After I'm done in there, I export it to a 16 bit TIFF and bring it back into Aperture. There I fine tune the exposure, vibrancy, contrast and set my levels. If needed I'll tweak a specific color hue or saturation and tweak the highlights or shadows.

When it's all done, sharpen it up and give it a name!


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PostPosted: Wed May 07, 2008 5:09 pm 
So its photomatix :) nice going...


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PostPosted: Thu May 08, 2008 11:27 am 
The first one does not work for me...i personally woud crop of the sky completely.
The three other photo's are very good....the hdr is applied very good and under control. :)


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PostPosted: Thu May 08, 2008 6:28 pm 
Houtmeyers Peter wrote:
The first one does not work for me...i personally woud crop of the sky completely.
The three other photo's are very good....the hdr is applied very good and under control. :)


Alrighty, I gave the crop a go to kill most of the sky but I still wanted to maintain the view of the mountains in the back. Using some burning, I tried to bring down some of the exposure in the sky and on the tips of the mountains. Any better? Worse?


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PostPosted: Thu May 08, 2008 7:21 pm 
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Just one tip: With the D80 you can do +-2EV bracketing in three shots (not possible with a D300 or D3!). That gives you much more leeway with shadows and highlights!

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PostPosted: Thu May 08, 2008 9:23 pm 
Thomas wrote:
Just one tip: With the D80 you can do +-2EV bracketing in three shots (not possible with a D300 or D3!). That gives you much more leeway with shadows and highlights!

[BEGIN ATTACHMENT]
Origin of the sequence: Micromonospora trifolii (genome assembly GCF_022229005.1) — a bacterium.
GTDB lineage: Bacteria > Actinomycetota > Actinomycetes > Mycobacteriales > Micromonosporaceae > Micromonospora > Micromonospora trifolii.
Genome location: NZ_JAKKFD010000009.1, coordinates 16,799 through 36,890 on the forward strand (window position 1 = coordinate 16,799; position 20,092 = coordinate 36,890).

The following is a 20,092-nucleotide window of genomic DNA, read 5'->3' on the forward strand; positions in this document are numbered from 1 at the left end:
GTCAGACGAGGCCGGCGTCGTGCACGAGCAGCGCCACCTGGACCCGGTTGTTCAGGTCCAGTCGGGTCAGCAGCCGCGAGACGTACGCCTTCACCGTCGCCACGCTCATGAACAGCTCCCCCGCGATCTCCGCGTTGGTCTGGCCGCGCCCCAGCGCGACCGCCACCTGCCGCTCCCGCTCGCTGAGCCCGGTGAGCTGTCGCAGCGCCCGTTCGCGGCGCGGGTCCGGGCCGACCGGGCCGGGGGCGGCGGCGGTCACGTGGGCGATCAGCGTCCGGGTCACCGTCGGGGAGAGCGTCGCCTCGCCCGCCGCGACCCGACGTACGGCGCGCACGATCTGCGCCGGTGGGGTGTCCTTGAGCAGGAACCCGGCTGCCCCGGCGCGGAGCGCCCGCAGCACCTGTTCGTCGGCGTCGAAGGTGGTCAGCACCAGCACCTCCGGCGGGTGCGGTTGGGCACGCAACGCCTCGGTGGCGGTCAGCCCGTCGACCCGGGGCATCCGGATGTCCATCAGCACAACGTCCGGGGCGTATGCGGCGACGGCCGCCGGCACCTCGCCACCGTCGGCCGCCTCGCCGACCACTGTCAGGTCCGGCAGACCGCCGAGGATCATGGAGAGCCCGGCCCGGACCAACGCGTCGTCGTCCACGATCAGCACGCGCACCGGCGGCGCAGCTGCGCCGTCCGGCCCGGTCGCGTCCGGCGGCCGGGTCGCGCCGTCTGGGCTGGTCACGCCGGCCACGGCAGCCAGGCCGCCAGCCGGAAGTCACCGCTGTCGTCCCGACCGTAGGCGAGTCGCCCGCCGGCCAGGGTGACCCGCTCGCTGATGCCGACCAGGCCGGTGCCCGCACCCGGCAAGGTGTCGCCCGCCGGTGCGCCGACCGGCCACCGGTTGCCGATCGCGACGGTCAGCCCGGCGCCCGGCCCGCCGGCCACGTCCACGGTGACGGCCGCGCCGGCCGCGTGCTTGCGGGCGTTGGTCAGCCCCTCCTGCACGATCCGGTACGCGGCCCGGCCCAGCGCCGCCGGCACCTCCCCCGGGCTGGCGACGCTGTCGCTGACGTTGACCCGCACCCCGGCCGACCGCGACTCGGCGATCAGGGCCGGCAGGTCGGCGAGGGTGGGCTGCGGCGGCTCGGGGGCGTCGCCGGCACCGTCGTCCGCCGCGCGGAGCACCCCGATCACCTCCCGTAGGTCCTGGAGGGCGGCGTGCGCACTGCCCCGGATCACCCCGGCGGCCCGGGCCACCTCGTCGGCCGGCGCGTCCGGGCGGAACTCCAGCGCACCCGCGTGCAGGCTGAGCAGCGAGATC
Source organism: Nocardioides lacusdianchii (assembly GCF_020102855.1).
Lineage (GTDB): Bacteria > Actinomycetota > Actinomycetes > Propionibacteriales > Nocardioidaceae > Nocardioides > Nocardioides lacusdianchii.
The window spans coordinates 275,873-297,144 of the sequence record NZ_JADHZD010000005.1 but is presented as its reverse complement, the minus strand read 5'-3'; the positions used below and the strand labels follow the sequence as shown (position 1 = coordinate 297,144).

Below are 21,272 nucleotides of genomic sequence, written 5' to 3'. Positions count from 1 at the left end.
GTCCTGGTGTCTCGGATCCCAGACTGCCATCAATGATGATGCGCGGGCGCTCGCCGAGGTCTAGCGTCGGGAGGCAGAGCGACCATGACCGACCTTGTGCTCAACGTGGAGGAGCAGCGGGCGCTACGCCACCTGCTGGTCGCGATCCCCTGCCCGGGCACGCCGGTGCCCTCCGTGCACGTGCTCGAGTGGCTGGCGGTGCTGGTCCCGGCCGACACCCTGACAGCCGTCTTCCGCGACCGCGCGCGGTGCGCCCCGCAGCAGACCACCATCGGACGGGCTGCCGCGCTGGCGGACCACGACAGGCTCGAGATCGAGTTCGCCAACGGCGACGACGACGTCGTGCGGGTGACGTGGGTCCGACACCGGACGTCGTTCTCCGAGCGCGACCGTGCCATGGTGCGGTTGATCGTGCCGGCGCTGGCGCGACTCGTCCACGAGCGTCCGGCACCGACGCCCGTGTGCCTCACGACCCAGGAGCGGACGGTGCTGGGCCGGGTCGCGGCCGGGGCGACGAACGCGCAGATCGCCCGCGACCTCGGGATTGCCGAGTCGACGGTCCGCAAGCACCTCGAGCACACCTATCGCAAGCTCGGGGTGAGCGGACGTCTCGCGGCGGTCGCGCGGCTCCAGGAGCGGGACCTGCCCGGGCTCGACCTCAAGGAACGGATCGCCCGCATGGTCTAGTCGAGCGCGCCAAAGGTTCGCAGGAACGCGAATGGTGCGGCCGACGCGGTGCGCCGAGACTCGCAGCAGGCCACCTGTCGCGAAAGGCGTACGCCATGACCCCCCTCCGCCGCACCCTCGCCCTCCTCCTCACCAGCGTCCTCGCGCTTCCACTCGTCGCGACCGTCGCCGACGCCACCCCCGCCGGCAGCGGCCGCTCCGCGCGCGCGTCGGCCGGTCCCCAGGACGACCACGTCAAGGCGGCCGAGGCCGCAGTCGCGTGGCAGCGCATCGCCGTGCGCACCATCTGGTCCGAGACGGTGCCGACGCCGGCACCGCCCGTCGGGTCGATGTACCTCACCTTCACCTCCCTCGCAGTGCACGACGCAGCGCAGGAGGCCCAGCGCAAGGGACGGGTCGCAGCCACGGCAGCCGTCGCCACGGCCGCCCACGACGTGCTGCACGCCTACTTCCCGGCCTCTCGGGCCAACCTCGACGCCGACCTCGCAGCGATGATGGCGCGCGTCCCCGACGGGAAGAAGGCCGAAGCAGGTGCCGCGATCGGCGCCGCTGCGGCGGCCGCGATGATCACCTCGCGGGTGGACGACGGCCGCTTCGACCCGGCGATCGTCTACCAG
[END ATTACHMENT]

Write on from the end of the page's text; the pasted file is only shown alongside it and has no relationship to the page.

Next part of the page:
I did not know that wasn't possible with the D300 and D3, that's pretty rad. Confirmed my suspicions that deep down, the D80 really is a better camera than a D3, and I won't hear any arguments otherwise! :D



... ok, maybe I'm delusional. Anyway, I'll try going with the higher range for some shots I take this weekend and see if I like the end results.


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PostPosted: Thu May 08, 2008 10:04 pm 
[quote

Alrighty, I gave the crop a go to kill most of the sky but I still wanted to maintain the view of the mountains in the back. Using some burning, I tried to bring down some of the exposure in the sky and on the tips of the mountains. Any better? Worse?
[/quote]


To me the cropped photo looks much better now. My eyes seem to be drawn more to the foreground and at the houses further in the scene. In your original photo the bright sky was to distrackting.(sorry for my bad English). The tip Thomas gave is a very good one. You could get a good exposure on the sky and another from the foreground using the bracketing mode. Its really easy afterwards to load both photo's into PS (or other software) as layers and erase the parts that you do not need. If you put the brightest photo on top of the slightly darker photo....you could use the eraser tool (soft edged) to erase the bright sky....the slightly darker sky from the photo underneath will become visible. This methode is used very often .....but most photographers will never tell you that they use it...... :wink:


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PostPosted: Fri May 16, 2008 3:34 pm 
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That waterfall is stunning! I'd lose the humans though. The rest are also good, just not as good as the waterfall.

Zorro 8)

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PostPosted: Sun Jun 01, 2008 9:43 pm 
I especially like your second shot... love the 'brooding sky' look. nice work!